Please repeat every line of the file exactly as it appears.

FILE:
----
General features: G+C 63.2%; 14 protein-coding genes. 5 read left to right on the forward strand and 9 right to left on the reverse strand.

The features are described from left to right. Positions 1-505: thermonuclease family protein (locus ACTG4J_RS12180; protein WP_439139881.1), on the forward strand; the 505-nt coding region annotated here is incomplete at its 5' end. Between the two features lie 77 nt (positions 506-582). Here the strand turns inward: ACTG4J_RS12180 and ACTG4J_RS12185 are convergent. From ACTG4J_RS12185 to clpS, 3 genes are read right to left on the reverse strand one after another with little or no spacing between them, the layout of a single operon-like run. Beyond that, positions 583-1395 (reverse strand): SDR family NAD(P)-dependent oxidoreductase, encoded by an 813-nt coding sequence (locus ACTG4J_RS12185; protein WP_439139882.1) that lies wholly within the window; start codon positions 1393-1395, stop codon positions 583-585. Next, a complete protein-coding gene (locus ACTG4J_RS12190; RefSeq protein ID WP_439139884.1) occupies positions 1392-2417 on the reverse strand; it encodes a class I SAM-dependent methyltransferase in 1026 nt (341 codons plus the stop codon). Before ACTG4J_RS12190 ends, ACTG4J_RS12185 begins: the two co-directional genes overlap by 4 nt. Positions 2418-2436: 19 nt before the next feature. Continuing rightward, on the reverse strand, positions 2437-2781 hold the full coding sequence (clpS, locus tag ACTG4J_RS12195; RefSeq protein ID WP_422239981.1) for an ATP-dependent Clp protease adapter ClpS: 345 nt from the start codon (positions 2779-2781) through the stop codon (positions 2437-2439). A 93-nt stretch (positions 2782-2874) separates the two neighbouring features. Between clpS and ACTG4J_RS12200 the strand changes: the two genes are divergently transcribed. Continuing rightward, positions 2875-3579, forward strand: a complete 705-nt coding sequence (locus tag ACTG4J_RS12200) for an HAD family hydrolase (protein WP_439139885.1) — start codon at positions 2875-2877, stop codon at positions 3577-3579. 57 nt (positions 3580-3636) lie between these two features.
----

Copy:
General features: G+C 63.2%; 14 protein-coding genes. 5 read left to right on the forward strand and 9 right to left on the reverse strand.

The features are described from left to right. Positions 1-505: thermonuclease family protein (locus ACTG4J_RS12180; protein WP_439139881.1), on the forward strand; the 505-nt coding region annotated here is incomplete at its 5' end. Between the two features lie 77 nt (positions 506-582). Here the strand turns inward: ACTG4J_RS12180 and ACTG4J_RS12185 are convergent. From ACTG4J_RS12185 to clpS, 3 genes are read right to left on the reverse strand one after another with little or no spacing between them, the layout of a single operon-like run. Beyond that, positions 583-1395 (reverse strand): SDR family NAD(P)-dependent oxidoreductase, encoded by an 813-nt coding sequence (locus ACTG4J_RS12185; protein WP_439139882.1) that lies wholly within the window; start codon positions 1393-1395, stop codon positions 583-585. Next, a complete protein-coding gene (locus ACTG4J_RS12190; RefSeq protein ID WP_439139884.1) occupies positions 1392-2417 on the reverse strand; it encodes a class I SAM-dependent methyltransferase in 1026 nt (341 codons plus the stop codon). Before ACTG4J_RS12190 ends, ACTG4J_RS12185 begins: the two co-directional genes overlap by 4 nt. Positions 2418-2436: 19 nt before the next feature. Continuing rightward, on the reverse strand, positions 2437-2781 hold the full coding sequence (clpS, locus tag ACTG4J_RS12195; RefSeq protein ID WP_422239981.1) for an ATP-dependent Clp protease adapter ClpS: 345 nt from the start codon (positions 2779-2781) through the stop codon (positions 2437-2439). A 93-nt stretch (positions 2782-2874) separates the two neighbouring features. Between clpS and ACTG4J_RS12200 the strand changes: the two genes are divergently transcribed. Continuing rightward, positions 2875-3579, forward strand: a complete 705-nt coding sequence (locus tag ACTG4J_RS12200) for an HAD family hydrolase (protein WP_439139885.1) — start codon at positions 2875-2877, stop codon at positions 3577-3579. 57 nt (positions 3580-3636) lie between these two features.